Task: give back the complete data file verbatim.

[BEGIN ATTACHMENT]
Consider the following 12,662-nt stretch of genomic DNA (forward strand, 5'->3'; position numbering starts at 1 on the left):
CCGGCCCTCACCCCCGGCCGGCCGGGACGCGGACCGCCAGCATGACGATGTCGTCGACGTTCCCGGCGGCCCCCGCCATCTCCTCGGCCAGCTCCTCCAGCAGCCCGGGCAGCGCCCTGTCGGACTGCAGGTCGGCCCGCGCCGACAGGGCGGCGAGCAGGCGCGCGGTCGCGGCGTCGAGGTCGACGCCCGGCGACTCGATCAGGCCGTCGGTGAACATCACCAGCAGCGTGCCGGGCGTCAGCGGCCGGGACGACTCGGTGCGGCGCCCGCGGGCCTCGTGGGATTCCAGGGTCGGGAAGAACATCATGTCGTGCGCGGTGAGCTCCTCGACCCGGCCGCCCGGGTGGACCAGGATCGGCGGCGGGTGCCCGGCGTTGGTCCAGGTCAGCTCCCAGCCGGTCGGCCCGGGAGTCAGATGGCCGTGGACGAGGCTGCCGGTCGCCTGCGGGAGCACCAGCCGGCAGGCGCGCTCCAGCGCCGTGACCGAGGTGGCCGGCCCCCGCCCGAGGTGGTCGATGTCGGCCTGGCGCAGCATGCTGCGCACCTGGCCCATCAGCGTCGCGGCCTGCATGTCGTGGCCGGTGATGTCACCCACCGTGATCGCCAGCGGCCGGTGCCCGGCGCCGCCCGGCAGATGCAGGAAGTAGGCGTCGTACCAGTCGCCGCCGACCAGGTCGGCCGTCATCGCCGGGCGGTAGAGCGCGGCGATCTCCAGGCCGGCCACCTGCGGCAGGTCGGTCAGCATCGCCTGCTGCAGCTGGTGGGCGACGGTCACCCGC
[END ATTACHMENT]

Consider the following 12,662-nt stretch of genomic DNA (forward strand, 5'->3'; position numbering starts at 1 on the left):
CCGGCCCTCACCCCCGGCCGGCCGGGACGCGGACCGCCAGCATGACGATGTCGTCGACGTTCCCGGCGGCCCCCGCCATCTCCTCGGCCAGCTCCTCCAGCAGCCCGGGCAGCGCCCTGTCGGACTGCAGGTCGGCCCGCGCCGACAGGGCGGCGAGCAGGCGCGCGGTCGCGGCGTCGAGGTCGACGCCCGGCGACTCGATCAGGCCGTCGGTGAACATCACCAGCAGCGTGCCGGGCGTCAGCGGCCGGGACGACTCGGTGCGGCGCCCGCGGGCCTCGTGGGATTCCAGGGTCGGGAAGAACATCATGTCGTGCGCGGTGAGCTCCTCGACCCGGCCGCCCGGGTGGACCAGGATCGGCGGCGGGTGCCCGGCGTTGGTCCAGGTCAGCTCCCAGCCGGTCGGCCCGGGAGTCAGATGGCCGTGGACGAGGCTGCCGGTCGCCTGCGGGAGCACCAGCCGGCAGGCGCGCTCCAGCGCCGTGACCGAGGTGGCCGGCCCCCGCCCGAGGTGGTCGATGTCGGCCTGGCGCAGCATGCTGCGCACCTGGCCCATCAGCGTCGCGGCCTGCATGTCGTGGCCGGTGATGTCACCCACCGTGATCGCCAGCGGCCGGTGCCCGGCGCCGCCCGGCAGATGCAGGAAGTAGGCGTCGTACCAGTCGCCGCCGACCAGGTCGGCCGTCATCGCCGGGCGGTAGAGCGCGGCGATCTCCAGGCCGGCCACCTGCGGCAGGTCGGTCAGCATCGCCTGCTGCAGCTGGTGGGCGACGGTCACCCGC